The International Federation of Journalists today condemned a new series of “regular” prison sentences handed down by the Algiers Tribunal every Tuesday against journalists.
On 24 May, Ali Dilem, the cartoonist of the daily Liberté was charged with a fine of fifty thousand dinars (approximately 550 euros) “with an offence against the President of the Republic”. Mustapha Hammouche, another columnist working for Liberté who is also being pursued for the same “offence”, has been acquitted. The former managing editor of Liberté, Farid Alilet, was falsely sentenced to one year in prison and the newspaper was fined 250 thousand dinars (approximately 2850 euros).
“These Tuesday proceedings organised on a weekly basis are a parody of justice aimed at crushing editorial independence,” said Aidan White, IFJ General Secretary. “They demonstrate the emergence of an institutional inquisition which seeks to impose self-censorship on Algerian journalists”.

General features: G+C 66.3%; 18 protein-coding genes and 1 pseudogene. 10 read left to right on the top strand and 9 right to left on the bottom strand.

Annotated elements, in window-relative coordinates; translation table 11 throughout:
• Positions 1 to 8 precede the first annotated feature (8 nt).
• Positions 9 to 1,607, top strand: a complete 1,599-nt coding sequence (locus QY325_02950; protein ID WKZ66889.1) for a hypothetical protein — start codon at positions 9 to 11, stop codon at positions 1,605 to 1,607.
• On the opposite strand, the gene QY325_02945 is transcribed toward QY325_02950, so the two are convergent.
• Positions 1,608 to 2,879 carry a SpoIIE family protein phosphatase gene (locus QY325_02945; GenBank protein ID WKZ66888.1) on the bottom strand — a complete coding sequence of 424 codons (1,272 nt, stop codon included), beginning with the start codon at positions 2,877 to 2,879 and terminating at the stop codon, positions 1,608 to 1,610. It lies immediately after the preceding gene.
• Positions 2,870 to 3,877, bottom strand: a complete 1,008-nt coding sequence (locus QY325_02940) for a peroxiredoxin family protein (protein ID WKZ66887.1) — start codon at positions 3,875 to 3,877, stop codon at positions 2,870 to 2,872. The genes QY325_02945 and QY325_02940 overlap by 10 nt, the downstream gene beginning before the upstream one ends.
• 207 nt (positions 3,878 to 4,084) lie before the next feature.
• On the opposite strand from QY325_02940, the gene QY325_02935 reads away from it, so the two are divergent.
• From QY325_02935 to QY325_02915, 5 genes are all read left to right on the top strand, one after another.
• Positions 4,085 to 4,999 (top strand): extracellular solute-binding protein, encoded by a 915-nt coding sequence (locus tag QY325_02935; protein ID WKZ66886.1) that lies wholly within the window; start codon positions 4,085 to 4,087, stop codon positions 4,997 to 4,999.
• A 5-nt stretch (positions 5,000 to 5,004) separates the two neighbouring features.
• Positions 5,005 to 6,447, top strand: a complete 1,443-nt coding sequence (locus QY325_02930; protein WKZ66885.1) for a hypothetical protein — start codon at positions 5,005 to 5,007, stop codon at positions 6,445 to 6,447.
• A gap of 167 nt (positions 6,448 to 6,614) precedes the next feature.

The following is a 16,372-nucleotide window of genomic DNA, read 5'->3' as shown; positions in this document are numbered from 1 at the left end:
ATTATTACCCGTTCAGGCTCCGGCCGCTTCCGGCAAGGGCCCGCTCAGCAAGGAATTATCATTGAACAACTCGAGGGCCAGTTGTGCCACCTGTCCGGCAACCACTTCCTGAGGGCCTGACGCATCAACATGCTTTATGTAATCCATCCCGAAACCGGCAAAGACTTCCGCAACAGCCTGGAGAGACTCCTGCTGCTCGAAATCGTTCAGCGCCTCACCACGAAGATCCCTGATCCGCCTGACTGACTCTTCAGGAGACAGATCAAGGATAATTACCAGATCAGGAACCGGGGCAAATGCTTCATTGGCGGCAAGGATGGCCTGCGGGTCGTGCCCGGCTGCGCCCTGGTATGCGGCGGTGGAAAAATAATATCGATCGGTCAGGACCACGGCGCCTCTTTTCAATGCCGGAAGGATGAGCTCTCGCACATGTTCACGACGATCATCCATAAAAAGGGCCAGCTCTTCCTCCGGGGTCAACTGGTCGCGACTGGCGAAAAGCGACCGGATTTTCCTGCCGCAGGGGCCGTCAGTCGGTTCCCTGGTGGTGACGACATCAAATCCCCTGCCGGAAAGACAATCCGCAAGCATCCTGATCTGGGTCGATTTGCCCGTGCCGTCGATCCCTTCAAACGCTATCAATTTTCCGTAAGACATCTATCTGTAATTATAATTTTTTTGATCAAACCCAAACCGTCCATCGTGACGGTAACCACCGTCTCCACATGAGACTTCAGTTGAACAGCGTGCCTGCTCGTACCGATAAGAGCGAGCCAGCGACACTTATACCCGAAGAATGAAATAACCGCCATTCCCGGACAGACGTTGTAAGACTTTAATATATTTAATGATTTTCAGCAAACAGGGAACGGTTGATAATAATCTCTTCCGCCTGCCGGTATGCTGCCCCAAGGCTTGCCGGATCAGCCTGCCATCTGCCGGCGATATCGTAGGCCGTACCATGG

Ali Dilem and Mustapha Hammouche were targeted for the publication of eight sketches and one chronicle in 2003. Farid Alilet was charged on the basis of two publications he issued since he became managing editor. On 10 May, during the first round of proceedings the state attorney delivered a one-year sentence against all three journalists accused of offending the Head of State.
The State Prosecutor in Algiers went after the journalists in question without any formal grounds for complaint from neither the President nor the President’s office.
The IFJ is calling for the abolishment of amendments to the penal code on defamation which hang over the media since June 2001 and which recommend imprisonment and fines for defamation.
“We are renewing our call on the international community and all media organisations to appeal to the Algerian authorities to end these grave violations of freedom of expression,” said White.
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The IFJ represents more than 500,000 journalists in more than 110 countries